The first chapter of Prince of Networks is entitled Irreductions based on a long appendix attached to Latour’s book The Pasteurization of France. Whilst this work was largely ignored, Harman argues that it is the gateway to Latour’s philosophy. It’s first principle is that nothing, of itself, is irreducible or reducible. This epiphany had come to the young Latour while driving his Citroen van. In Irreductions, Latour explains the moment as follows:
“I taught at Gray in the French provinces for a year. At the end of winter of 1972, on the road from Dijon to Gray, I was forced to stop, brought to my senses after an overdose of reductionism.” (Latour in Harman 2009:13).
Latour at this point renounces various people and groups that reduce the world to their own view of reality such as Christians, Catholics, mathematicians, philosophers and followers of particular philosophical standpoints. Later in Irreductions, he follows up on his epiphany by explaining that:
“I knew nothing, then, of what I am writing now but simply repeated to myself: “Nothing can be reduced to anything else, nothing can be deduced from anything else, everything may be allied to everything else.” . . . And for the first time in my life I saw things unreduced and set free.” (Latour in Harman 2009:13).
Of course, this is music to Harman’s ears – Latour is a flat ontologist like Harman where everyone and everything is playing on the same level. As he says:
“An entire philosophy is foreshadowed in this anecdote. Every human and non-human object now stands by itself as a force to reckon with. No actor, however trivial, will be dismissed as mere noise in comparison with its essence, its context, its physical body, or its conditions of possibility. Everything will be absolutely concrete; all objects and all modes of dealing with objects will now be on the same footing. In Latour’s new and unreduced cosmos, philosophy and physics both come to grips with forces in the world, but so do generals, surgeons, nannies, writers, chefs, biologists, aeronautical engineers, and seducers. And though all these examples of actors are human, they are no different in kind from the forces that draw objects to the center of the earth or repress desires in the unconscious. The world is a series of negotiations between a motley armada of forces, human among them, and such a world cannot be divided clearly between two pre-existent polies called ‘nature’ and ‘society’. (Harman 2009:13).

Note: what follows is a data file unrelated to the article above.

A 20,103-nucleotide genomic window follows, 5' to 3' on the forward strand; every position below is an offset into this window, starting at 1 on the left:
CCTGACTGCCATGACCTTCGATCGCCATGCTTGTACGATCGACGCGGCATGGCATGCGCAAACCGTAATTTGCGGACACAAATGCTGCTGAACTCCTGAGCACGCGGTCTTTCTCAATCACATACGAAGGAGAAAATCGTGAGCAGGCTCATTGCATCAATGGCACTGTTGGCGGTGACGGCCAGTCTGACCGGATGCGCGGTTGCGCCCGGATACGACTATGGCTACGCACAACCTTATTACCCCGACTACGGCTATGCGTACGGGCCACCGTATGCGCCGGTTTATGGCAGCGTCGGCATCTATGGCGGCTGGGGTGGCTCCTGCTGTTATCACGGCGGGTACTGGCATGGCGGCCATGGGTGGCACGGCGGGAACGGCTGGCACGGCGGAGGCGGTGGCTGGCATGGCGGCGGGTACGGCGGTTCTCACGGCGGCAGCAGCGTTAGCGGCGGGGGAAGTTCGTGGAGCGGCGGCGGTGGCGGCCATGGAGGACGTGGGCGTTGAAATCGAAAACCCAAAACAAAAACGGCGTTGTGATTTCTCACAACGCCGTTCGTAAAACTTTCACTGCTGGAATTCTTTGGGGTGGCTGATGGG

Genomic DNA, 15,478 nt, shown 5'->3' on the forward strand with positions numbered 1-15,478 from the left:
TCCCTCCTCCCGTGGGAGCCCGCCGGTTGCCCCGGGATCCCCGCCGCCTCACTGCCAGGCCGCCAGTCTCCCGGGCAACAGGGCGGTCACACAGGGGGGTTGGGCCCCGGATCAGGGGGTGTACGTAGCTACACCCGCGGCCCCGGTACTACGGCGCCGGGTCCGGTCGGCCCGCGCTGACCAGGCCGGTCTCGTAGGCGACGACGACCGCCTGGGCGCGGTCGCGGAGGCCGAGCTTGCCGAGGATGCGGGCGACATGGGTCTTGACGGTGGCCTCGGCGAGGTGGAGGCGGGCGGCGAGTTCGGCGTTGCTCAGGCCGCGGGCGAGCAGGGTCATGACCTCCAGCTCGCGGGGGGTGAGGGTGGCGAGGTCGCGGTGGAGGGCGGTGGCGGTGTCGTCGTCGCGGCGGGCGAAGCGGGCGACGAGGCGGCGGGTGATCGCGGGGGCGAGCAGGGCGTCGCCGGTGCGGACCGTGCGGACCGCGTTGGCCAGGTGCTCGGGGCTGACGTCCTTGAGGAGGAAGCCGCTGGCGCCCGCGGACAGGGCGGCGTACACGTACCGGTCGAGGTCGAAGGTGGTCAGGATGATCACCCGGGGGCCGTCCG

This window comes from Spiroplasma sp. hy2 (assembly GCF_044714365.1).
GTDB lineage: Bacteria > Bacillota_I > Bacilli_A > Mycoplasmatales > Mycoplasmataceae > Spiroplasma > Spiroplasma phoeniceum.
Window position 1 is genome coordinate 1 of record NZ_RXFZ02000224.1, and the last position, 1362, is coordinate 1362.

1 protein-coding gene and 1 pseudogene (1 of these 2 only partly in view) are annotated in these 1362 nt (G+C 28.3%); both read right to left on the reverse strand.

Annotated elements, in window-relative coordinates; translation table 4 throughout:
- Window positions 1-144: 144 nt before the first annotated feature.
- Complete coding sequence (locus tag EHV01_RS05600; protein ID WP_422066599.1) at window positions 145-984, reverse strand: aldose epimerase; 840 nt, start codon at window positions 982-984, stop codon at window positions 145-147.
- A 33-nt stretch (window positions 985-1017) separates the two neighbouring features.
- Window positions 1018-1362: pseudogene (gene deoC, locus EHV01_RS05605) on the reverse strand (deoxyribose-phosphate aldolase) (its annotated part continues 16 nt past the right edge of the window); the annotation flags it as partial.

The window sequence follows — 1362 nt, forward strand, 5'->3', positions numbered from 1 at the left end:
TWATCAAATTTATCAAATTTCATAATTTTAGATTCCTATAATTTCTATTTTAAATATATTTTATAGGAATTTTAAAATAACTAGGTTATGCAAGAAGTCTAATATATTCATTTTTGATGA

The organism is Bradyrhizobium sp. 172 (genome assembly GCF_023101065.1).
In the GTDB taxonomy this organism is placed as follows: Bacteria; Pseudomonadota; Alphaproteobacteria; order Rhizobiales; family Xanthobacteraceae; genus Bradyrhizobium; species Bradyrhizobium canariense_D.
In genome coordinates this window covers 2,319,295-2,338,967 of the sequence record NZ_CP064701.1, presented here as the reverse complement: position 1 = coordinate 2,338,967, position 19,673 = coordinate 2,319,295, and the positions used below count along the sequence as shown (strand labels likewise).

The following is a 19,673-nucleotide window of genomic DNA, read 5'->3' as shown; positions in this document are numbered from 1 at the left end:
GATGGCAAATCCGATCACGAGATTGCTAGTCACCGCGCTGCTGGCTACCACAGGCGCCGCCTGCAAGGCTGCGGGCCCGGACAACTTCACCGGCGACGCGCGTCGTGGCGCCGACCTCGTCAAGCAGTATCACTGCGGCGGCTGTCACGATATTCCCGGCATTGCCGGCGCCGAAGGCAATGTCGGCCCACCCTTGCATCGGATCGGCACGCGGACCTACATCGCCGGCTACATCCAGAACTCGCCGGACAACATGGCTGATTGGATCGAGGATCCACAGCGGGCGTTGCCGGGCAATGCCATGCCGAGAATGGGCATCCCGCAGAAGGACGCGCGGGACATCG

And this was the start of a new philosophy: Object-oriented philosophy.
In Irreductions, Harman identifies four principles of Latour’s philosophy:
- The world is made of actors and actants including not only human but non-human things. All things or objects as Harman refers to them are on the same level ontological footing.
- No object is reducible or irreducible. Latour refers to them as concrete.
- The process by which one thing is linked to another is referred to as translation or mediation and is achieved through logical deductions performed sequentially and through layers of concepts.
- Actants are not judged in terms of relative importance based on some inherent strength or weakness. Any relative value can only be achieved through alliances with other actors or actants.
Latour’s philosophy, like Harman’s is at odds with the prevailing continental philosophy that divides humans and the world. That philosophy concerns itself with whether objects, exist independently from us as humans, or whether they are socially constructed by us. Latour argues that all objects have metaphysical equality and that objects can be socially constructed by other things than the human mind such as atoms, cosmic rays, God or propaganda amongst others.
My interest was drawn to Latour’s term actants. Harman explains that for Latour an actant always takes the form of an event – and that everything happens only once and at one place. An actant is always completely deployed in that event. Actants are not different from their relations. This approach calls into question the issue of durability of objects and the continued existence of say a dog.
So, how does this relate to the ontology of the photographic moment? Well, the pressing of the shutter to record a particular moment as an image is a single event, recording of a single slice of time involving various actants. This moment and the action of taking a photograph will never be repeated in Latour’s terms. Sometimes my images are successful in accessing the ephemeral hiddenness or the essence of an aspect of nature. Other times they are not as I cannot guarantee the outcome of each iteration. When my images are successful, are they capturing the actant, at that moment in time and all its relations? Does this shed some light on why some images are successful?
HARMAN, Graham. 2009. Prince of Networks: Bruno Latour and Metaphysics. Melbourne: Re.Press.